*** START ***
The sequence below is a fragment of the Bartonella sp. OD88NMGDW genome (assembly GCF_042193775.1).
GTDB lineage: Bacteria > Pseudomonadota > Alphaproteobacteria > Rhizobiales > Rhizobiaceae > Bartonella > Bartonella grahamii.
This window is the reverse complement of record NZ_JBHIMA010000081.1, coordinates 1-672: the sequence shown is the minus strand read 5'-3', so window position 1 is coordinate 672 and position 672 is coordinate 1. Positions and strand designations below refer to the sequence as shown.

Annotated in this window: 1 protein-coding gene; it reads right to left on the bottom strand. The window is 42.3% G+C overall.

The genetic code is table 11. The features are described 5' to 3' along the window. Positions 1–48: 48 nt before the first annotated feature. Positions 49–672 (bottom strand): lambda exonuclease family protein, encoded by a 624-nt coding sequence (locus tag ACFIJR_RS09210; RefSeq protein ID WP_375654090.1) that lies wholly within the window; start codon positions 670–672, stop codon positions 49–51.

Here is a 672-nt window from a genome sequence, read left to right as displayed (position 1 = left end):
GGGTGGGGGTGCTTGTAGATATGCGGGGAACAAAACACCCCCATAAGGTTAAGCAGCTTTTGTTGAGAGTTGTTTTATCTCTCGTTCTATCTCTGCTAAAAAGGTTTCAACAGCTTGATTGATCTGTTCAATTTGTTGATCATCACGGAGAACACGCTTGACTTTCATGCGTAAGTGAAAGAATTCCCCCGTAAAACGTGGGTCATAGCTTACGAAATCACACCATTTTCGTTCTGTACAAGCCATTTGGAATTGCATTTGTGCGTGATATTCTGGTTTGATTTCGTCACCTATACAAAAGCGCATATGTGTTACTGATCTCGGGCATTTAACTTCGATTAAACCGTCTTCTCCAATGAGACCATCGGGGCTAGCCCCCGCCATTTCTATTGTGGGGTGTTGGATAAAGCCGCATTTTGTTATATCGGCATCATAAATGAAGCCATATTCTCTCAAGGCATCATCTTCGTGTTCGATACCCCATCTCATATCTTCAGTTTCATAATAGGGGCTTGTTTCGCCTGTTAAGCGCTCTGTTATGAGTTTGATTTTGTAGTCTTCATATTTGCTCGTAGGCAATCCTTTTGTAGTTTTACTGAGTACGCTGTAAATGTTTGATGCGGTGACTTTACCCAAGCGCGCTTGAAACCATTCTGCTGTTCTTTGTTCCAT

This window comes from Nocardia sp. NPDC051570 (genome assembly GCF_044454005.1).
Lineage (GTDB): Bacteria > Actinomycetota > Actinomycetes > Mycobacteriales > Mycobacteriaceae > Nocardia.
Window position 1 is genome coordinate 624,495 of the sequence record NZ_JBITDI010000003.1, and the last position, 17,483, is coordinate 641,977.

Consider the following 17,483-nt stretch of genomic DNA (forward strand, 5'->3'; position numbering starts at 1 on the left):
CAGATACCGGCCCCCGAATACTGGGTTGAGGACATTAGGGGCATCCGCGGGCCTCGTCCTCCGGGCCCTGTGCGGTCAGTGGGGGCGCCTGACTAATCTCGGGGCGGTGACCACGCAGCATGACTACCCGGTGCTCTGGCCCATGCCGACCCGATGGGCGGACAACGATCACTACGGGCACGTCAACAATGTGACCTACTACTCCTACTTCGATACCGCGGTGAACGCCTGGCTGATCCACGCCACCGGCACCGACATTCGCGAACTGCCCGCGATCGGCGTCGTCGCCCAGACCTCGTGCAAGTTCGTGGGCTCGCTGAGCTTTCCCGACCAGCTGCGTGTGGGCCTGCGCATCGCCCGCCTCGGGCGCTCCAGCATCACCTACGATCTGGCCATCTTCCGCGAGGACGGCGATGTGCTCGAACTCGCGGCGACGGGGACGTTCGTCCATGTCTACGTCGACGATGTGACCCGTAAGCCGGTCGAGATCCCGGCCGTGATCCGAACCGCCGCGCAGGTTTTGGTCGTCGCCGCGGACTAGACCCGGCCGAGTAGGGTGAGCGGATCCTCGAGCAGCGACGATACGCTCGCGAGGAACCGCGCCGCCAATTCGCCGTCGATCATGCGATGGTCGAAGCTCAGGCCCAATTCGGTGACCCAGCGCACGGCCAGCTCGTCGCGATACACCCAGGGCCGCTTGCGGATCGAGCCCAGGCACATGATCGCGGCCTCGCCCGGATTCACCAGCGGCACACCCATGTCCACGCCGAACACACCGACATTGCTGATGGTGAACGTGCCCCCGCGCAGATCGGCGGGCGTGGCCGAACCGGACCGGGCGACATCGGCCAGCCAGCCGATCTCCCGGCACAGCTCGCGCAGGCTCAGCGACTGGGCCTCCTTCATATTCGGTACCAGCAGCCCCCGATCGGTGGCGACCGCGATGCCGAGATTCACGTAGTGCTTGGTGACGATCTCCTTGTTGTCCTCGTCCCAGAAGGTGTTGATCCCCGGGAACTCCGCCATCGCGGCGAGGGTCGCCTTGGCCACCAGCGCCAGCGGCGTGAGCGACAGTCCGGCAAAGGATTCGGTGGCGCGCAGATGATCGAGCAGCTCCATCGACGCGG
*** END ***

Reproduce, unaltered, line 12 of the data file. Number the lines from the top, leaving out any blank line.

CAGATACCGGCCCCCGAATACTGGGTTGAGGACATTAGGGGCATCCGCGGGCCTCGTCCTCCGGGCCCTGTGCGGTCAGTGGGGGCGCCTGACTAATCTCGGGGCGGTGACCACGCAGCATGACTACCCGGTGCTCTGGCCCATGCCGACCCGATGGGCGGACAACGATCACTACGGGCACGTCAACAATGTGACCTACTACTCCTACTTCGATACCGCGGTGAACGCCTGGCTGATCCACGCCACCGGCACCGACATTCGCGAACTGCCCGCGATCGGCGTCGTCGCCCAGACCTCGTGCAAGTTCGTGGGCTCGCTGAGCTTTCCCGACCAGCTGCGTGTGGGCCTGCGCATCGCCCGCCTCGGGCGCTCCAGCATCACCTACGATCTGGCCATCTTCCGCGAGGACGGCGATGTGCTCGAACTCGCGGCGACGGGGACGTTCGTCCATGTCTACGTCGACGATGTGACCCGTAAGCCGGTCGAGATCCCGGCCGTGATCCGAACCGCCGCGCAGGTTTTGGTCGTCGCCGCGGACTAGACCCGGCCGAGTAGGGTGAGCGGATCCTCGAGCAGCGACGATACGCTCGCGAGGAACCGCGCCGCCAATTCGCCGTCGATCATGCGATGGTCGAAGCTCAGGCCCAATTCGGTGACCCAGCGCACGGCCAGCTCGTCGCGATACACCCAGGGCCGCTTGCGGATCGAGCCCAGGCACATGATCGCGGCCTCGCCCGGATTCACCAGCGGCACACCCATGTCCACGCCGAACACACCGACATTGCTGATGGTGAACGTGCCCCCGCGCAGATCGGCGGGCGTGGCCGAACCGGACCGGGCGACATCGGCCAGCCAGCCGATCTCCCGGCACAGCTCGCGCAGGCTCAGCGACTGGGCCTCCTTCATATTCGGTACCAGCAGCCCCCGATCGGTGGCGACCGCGATGCCGAGATTCACGTAGTGCTTGGTGACGATCTCCTTGTTGTCCTCGTCCCAGAAGGTGTTGATCCCCGGGAACTCCGCCATCGCGGCGAGGGTCGCCTTGGCCACCAGCGCCAGCGGCGTGAGCGACAGTCCGGCAAAGGATTCGGTGGCGCGCAGATGATCGAGCAGCTCCATCGACGCGG